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Click to read a foreward from JP Gladu, Chief Development and Relations Officer, Steel River Group; Former President and CEO, Canadian Council for Aboriginal Business.
‘My heartdog’: Misunderstood wolfdogs get permanent home at sanctuary near Calgary
COCHRANE, Alta. — Angie Birch isn’t worried for a moment as she’s greeted by Rocky, Rue and Loki at a sanctuary for wolfdogs whose unpredictable behaviour and innate fear of humans make them too hard to handle for their original owners.
“We’re going to have a visit. Please be nice,” says Birch as she sits down on the ground at the Yamnuska Wolfdog Sanctuary, her three admirers licking her face and leaning against her.
“What a good boy. Could he be more precious?” she asks about Rocky.
Birch started out as an intern at the sanctuary, about 15 kilometres west of Cochrane, Alta., nearly six years ago. She’s now a tour guide and helps take care of the 37 wolfdogs permanently housed there.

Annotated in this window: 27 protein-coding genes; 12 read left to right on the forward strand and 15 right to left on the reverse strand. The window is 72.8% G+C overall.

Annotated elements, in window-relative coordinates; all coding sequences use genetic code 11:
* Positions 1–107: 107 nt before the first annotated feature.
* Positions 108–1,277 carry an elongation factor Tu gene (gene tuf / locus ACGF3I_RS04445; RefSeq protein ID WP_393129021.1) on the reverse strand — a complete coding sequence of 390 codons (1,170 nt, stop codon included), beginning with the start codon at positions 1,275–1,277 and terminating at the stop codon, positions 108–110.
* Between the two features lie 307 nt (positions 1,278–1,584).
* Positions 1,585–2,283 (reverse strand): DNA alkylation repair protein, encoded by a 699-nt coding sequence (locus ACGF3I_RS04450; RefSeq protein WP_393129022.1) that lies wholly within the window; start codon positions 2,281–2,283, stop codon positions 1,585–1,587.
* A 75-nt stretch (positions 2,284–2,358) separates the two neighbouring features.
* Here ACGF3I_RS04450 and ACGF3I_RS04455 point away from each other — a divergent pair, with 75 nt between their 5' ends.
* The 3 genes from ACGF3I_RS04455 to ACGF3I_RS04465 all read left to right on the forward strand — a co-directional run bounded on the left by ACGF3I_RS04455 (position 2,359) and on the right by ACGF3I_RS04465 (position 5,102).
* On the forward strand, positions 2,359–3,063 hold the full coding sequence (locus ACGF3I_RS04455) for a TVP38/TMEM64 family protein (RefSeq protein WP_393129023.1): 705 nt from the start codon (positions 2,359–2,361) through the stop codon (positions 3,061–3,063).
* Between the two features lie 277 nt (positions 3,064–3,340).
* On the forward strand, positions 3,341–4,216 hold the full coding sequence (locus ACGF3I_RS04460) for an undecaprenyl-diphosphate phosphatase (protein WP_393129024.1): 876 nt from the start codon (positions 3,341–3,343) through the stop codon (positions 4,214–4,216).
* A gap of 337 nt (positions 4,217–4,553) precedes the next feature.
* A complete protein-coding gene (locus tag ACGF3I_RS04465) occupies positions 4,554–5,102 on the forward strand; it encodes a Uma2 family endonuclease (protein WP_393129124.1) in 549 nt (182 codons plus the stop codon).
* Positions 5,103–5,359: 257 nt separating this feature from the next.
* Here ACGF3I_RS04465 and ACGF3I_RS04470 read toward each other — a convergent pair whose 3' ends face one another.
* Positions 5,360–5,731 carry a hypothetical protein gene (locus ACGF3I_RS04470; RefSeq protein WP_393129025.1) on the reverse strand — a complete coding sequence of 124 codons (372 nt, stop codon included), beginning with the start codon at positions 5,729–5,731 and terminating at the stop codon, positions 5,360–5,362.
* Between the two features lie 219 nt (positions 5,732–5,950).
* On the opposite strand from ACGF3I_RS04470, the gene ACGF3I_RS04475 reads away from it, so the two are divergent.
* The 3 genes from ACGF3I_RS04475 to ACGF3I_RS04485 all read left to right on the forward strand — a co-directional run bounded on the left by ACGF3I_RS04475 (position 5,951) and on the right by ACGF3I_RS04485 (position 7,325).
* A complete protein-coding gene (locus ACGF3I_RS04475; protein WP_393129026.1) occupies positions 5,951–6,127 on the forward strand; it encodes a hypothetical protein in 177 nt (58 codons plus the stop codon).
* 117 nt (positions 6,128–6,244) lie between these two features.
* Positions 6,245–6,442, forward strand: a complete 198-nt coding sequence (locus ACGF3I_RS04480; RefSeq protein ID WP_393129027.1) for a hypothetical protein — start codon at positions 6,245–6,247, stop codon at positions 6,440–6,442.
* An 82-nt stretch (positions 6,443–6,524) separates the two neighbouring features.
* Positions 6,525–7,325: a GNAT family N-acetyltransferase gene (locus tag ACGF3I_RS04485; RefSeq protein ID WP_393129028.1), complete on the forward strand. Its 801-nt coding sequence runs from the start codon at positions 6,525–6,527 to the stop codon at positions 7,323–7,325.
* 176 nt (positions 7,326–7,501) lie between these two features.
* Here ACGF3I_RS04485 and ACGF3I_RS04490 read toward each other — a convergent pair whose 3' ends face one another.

Birch says some will learn to trust right away, but one fellow named Zeus was wary for four years before that changed.
“Every morning when I go in, I get some pretty nice snuggles from Zeus. I ask him do you feel like snuggling today? He’ll either come and lean right into me and rub his forehead into me or he’ll just look at me and walk away,” she says with a laugh.
A wolfdog is produced by mating a domestic dog with a grey wolf, eastern wolf, red wolf or Ethiopian wolf.
Anyone familiar with the HBO TV series “Game of Thrones” would be struck by the wolfdog’s similarity to the dire wolves featured prominently in the show.
Alyx Harris, the park’s operations manager, says many pet fanciers don’t realize what they’re in for when they decide to get a wolfdog and that’s why the sanctuary is near capacity.
“They’re super challenging to have as pets. They don’t care about humans the same way a domestic dog does and don’t have that same affinity to want to please humans or be around us as much,” Harris says.
“The more wolf content you get with the wolfdog the more they act like a wolf than they act like a dog.”